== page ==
By Chief foreign affairs correspondent
NBC News
updated 6/7/2004 6:46:40 PM ET 2004-06-07T22:46:40

Did one of the 20th century’s leading cold warriors help hasten the end of the Cold War? 

In his first term, Ronald Reagan was confrontational.  He called his strategy “Peace Through Strength” — with an unprecedented peacetime military buildup and a lot of tough rhetoric. 

The Soviets, he said, famously, were an “evil empire.”

“They reserve unto themselves the right to commit any crime, to lie, to cheat,” he said, and predicted their collapse. “The march of freedom and democracy which will leave Marxism/Leninism on the ash heap of history.”

National security adviser Condoleezza Rice recalls that critics were horrified: “I was a young Soviet specialist at the time, and there were people who said, 'Oh, my God, how undiplomatic that is.'”

Even more alarming to many was his strategic defense initiative known as “Star Wars” — billions proposed for a missile shield.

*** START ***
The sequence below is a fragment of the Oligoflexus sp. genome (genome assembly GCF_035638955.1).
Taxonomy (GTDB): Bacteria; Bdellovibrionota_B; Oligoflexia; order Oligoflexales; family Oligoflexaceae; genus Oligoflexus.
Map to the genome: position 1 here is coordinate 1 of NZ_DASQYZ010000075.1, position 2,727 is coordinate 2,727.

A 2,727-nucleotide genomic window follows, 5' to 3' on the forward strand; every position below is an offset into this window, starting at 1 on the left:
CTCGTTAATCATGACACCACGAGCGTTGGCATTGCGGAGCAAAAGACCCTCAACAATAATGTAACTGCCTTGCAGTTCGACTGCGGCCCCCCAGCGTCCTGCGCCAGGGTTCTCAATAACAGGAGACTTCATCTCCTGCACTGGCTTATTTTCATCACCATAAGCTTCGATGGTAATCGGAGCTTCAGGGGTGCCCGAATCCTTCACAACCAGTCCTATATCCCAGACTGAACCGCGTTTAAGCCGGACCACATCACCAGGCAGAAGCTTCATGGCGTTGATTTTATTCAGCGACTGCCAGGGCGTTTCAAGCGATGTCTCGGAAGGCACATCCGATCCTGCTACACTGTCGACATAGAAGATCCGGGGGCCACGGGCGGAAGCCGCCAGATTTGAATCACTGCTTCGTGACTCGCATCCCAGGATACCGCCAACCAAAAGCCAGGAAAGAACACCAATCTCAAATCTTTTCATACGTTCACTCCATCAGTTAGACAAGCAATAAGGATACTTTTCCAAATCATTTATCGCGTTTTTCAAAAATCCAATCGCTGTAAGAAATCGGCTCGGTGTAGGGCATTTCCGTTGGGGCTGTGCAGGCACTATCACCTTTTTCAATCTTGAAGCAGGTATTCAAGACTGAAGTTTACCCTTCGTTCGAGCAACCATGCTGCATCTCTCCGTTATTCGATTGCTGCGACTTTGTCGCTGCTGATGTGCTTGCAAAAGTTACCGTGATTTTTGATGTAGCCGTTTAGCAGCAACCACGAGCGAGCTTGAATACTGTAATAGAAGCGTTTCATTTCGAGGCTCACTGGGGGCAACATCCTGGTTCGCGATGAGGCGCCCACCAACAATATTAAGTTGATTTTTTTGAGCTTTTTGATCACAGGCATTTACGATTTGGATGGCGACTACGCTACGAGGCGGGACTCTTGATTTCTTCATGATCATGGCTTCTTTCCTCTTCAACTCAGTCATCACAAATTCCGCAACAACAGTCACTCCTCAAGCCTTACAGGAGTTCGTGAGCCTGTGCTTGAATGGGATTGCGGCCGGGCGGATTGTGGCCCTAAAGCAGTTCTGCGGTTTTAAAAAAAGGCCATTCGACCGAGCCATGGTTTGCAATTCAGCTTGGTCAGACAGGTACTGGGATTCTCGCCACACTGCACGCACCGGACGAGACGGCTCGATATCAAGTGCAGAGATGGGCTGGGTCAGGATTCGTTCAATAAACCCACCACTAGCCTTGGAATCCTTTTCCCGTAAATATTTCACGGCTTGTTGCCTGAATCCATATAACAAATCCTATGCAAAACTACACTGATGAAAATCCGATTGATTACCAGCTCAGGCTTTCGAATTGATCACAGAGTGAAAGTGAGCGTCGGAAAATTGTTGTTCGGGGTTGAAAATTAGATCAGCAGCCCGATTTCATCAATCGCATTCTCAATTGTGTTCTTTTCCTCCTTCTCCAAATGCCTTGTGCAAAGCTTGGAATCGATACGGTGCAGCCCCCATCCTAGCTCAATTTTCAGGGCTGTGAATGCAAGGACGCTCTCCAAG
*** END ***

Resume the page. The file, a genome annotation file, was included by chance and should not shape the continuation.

Then there was the famous speech at the Berlin Wall: “Mr. Gorbachev, tear down this wall.”  In his second term, spurred on by Secretary of State George Shultz and wife Nancy, Reagan reached out to a new Soviet leader, Mikhail Gorbachev.

In an interview with NBC News, Gorbachev said when they first met, they had to overcome years of mistrust. “After the meeting I told my team, he’s a real dinosaur," said Gorbachev, "and he said I was a hard-headed Bolshevik.” 

In Gorbachev, Reagan found a pragmatic leader struggling with a collapsing economy and a rising number of dissidents but open to ideas on free markets and human rights.

 

According to Russian expert Michael McFaul, “This was mostly an internal political transformation that happened in the Soviet Union, fostered by the ideas of Ronald Reagan — but mostly this happened within the Soviet Union.”

Still, former Reagan national security adviser and Defense Secretary Frank Carlucci credits Reagan. “He saw it as a corrupt system, and he believed if you just opened it up, it would fall of its own weight, and it did," he said.

In Gorbachev’s words: Reagan wanted to finish his time in the presidency as a peacemaker — and he did.

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